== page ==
We want to look as young as we feel, and we are willing to try any and every procedure to regain that youthful appearance — especially when it comes to our skin. We often keep our faces looking young with serums, peels, and invasive to extreme procedures, but we tend to neglect one of the most telling signs of our age — our hands. Before you know what TLC to start right away, our expert, Dr. John C. Browning, MBA, FAAD, FAAP, of Texas Dermatology and Laser Specialists, shares his tips on ways to turn your “older” hands younger with fairly minimal action.
Research shows that most people can accurately guess how old a woman is just by looking at her hands.
There are two main signs of aging: a lack of elasticity and skin spots. Skin spots are caused by sun damage or too much sun exposure. As we age, we produce less collagen that is the key to keeping our skin young and plump. Keeping our hands looking youthful is possible. It just takes commitment. During the summer, it is your hands that bear the brunt of all summer activities and receiving constant exposure to sun rays. “It’s very important to protect your hands from the sun,” says Dr. Browning, “Always wear gloves when working in the garden.”
If you don’t already put sunscreen on, start today. Apply every day, several times, and especially if you are in the car. The sun’s UV rays can be just as damaging during the winter months as they are during hotter weather, so it’s important to minimize your skin’s sun exposure. SPF 15 should be the minimum amount of sun protection you apply daily.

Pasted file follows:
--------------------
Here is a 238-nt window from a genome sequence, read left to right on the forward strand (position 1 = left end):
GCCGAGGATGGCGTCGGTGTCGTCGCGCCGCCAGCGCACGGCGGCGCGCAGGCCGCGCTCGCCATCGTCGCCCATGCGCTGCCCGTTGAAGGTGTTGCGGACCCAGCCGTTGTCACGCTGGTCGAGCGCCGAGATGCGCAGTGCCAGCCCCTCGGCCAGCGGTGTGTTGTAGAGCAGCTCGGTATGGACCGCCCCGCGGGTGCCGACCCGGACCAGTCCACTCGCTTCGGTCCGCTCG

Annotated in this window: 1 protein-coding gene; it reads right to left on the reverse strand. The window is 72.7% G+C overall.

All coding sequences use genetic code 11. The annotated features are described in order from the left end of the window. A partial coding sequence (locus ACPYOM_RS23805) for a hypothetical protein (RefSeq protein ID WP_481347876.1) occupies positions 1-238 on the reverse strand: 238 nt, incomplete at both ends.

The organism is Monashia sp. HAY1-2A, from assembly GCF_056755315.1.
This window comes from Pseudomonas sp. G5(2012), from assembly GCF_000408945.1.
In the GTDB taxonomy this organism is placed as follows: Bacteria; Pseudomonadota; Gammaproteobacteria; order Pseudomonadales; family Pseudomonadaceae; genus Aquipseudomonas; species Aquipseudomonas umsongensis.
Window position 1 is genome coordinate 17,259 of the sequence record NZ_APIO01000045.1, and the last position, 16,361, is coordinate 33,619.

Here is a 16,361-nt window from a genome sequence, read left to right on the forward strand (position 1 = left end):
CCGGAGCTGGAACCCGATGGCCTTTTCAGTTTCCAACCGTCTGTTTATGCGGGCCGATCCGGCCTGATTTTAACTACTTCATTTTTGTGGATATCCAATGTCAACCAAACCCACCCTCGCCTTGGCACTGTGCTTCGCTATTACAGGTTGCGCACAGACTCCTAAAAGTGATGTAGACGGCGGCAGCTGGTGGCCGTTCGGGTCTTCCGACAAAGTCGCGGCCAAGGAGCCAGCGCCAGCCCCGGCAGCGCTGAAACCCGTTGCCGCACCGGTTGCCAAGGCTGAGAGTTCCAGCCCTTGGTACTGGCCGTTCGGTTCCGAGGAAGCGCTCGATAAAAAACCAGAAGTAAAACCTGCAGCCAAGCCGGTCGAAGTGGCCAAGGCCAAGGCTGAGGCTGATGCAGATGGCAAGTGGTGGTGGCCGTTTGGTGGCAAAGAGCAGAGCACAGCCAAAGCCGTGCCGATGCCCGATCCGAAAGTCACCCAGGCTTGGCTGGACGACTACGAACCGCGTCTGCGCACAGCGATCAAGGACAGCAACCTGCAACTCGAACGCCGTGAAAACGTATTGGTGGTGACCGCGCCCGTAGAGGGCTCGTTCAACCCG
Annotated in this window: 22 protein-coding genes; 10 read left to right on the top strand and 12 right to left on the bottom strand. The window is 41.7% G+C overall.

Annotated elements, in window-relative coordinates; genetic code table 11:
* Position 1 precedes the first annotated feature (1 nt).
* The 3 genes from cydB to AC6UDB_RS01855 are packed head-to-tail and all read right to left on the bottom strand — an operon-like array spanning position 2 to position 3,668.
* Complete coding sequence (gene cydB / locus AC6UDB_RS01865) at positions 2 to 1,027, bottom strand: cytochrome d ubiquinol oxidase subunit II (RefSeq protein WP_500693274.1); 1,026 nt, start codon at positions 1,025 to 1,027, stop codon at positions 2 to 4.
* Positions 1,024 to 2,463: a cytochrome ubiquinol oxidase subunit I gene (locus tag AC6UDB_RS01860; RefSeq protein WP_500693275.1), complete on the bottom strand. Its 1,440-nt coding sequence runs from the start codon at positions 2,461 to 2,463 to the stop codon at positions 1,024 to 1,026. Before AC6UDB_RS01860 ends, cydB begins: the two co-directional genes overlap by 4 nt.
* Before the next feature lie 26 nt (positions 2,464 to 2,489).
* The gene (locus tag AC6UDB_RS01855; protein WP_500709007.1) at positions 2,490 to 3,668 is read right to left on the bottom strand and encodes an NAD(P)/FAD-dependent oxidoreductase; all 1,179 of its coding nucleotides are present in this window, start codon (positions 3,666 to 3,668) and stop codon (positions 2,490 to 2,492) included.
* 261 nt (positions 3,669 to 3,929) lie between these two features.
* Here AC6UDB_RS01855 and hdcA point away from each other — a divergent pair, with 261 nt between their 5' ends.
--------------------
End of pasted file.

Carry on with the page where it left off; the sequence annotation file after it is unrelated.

Drink More Water
Drinking water helps keep hydration levels up. Without adequate water intake, your skin can appear dull, and wrinkles will become more prominent. Water also plumps up the skin and acts like collagen, which can cause wrinkles to get filled in.
Massaging your hands allows smooth circulation of blood and muscle soothing. This makes your hands get all the nutrients that they need. Massaging the fingers will also alleviate any discomfort. Include coconut oil, honey, olive oil, lemon juice or even cucumber, then massage gently for 10 minutes to protect and nourish your hands.
If you don’t already moisturize your skin, it may be the perfect time to start this routine. “When considering soaps and moisturizers, choose a gentle soap with a moisturizer in it,” says Dr. Browning. “It’s important to avoid sanitizers, and use a hand cream regularly, especially during colder months.” Buying retinoid creams and antioxidant lotions can help reduce brown spots and minor skin damage. Both products can be purchased over the counter. The antioxidants can aid in preserving the skin from further damage, and products with fading ingredients may help lighten spots. “Consider laser resurfacing or filler to help with aging hands,” advises Dr. Browning. “Our GentleMax laser can remove sun spots.”
By Kristin Mears